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Leslie Bonacum
Neil Allen

Leave-based Donations Easier Under Latest Irs Notice, CCH Says

(RIVERWOODS, ILL., October 31, 2001) – The Internal Revenue Service is making it easier for employees to donate the value of their unused vacation, sick leave or personal days to charity, according to CCH INCORPORATED (CCH), a leading provider of tax and payroll law information and software. A leave-based donation program is a simple way for employees to benefit their favorite causes by having their companies contribute the value of their unused leave to charity. With the interest in charitable giving on the rise following the attacks of September 11, employees and employers alike are considering such programs. But until now, IRS rules have stood in their way.

"The rule was that if an employee donated the wages for his or her leave to a charity, the employee would still be taxed on it," said John Strzelecki, senior payroll analyst with CCH. "Even worse, if the funds were made available without substantial restriction, the fact that employees were given the opportunity to make that kind of donation meant that technically they could be taxed on their unused leaves even if they didn’t donate it – a concept called ‘constructive receipt’ of income. 

So at a company with a leave donation program, an employee who carried over three days of unused vacation from one year to the next could be subject to taxes on three days’ wages they hadn’t received."

Thus, employers had no incentive and were discouraged from setting up such programs as well, even though such deductions from employees' paychecks are legal under the Code, according to Strzelecki.

A Simpler and Less Taxing Process

To make the process simpler – and literally less taxing – for all concerned, the IRS in a recent notice stated that it will not treat payments made under a leave-based donation program to a charitable organization by an employer as gross income or wages of the employee. In addition, an employee’s opportunity to forego leave will not make the unused leave taxable as "constructively received" income.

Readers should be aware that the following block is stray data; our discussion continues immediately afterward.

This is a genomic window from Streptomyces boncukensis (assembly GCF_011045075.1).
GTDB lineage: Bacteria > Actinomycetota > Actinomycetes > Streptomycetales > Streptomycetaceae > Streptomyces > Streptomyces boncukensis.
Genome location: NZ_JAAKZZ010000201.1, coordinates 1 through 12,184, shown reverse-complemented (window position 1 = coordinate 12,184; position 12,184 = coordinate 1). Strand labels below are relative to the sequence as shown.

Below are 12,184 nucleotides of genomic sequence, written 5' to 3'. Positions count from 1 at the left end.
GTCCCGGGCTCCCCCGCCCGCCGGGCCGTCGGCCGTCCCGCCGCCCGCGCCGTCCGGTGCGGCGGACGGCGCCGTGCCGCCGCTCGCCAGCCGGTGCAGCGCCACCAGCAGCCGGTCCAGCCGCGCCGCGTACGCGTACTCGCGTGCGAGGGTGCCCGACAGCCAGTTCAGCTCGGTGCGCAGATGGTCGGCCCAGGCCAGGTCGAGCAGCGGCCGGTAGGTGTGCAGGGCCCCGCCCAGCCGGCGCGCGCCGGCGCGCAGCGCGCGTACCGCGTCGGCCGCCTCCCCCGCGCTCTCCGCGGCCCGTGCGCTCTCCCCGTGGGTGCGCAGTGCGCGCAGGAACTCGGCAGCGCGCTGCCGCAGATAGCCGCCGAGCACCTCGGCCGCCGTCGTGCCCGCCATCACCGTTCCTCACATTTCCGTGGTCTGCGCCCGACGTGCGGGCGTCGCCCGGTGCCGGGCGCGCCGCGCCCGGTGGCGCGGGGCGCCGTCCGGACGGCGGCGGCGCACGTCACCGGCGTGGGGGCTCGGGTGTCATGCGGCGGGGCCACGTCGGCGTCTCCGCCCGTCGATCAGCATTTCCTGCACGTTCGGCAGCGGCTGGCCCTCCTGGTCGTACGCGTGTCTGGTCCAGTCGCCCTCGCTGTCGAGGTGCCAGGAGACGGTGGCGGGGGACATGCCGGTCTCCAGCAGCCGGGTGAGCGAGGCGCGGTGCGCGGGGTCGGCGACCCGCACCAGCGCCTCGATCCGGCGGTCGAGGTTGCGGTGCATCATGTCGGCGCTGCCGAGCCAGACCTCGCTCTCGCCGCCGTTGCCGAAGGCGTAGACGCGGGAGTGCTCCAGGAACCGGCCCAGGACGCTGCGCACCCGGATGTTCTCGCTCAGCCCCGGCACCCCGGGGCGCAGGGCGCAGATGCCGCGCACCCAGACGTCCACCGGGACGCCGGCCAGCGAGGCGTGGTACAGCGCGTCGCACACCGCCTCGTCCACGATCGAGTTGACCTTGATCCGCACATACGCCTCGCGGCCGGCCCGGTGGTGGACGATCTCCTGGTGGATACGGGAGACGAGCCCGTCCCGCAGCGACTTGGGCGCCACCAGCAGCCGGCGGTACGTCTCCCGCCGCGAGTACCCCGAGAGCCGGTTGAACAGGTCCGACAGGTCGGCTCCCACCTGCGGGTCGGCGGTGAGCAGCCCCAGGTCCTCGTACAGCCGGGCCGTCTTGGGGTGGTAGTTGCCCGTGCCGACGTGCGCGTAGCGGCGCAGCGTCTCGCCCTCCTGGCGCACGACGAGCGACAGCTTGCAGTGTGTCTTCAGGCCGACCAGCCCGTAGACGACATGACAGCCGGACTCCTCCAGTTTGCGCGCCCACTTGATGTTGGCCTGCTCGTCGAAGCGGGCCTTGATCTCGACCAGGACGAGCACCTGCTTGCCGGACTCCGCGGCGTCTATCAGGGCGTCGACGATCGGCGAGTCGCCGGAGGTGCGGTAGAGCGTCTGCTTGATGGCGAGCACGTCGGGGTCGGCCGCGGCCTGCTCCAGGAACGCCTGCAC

Employees making leave-based donations will not be allowed to take them as charitable contributions if they itemize deductions of their tax returns, but they won’t be taxed on their generosity.

"The person at the IRS I’ve talked to sees a simple process. If you’ve got eight hours of leave coming and you’re paid $15 an hour, and your employer offers a donation program, you could donate $120 to charity, with no withholding for income tax or payroll taxes. Your employer would simply deduct eight hours from your leave bank," Strzelecki said.  Simple as it seems, the IRS is asking for comments on the taxation of leave-based programs, and the favorable treatment will not necessarily last beyond the end of 2002.

"With the more favorable treatment, more employers may be interested in starting such programs, but more questions may also be raised about the nuts and bolts of how they work," Strzelecki observed.


CCH INCORPORATED, headquartered in Riverwoods, Ill., was founded in 1913 and has served four generations of business professionals and their clients. The company annually produces more than 700 electronic and print products for the tax, legal, securities, human resources, health care and small business markets. CCH is a wholly owned subsidiary of Wolters Kluwer North America.

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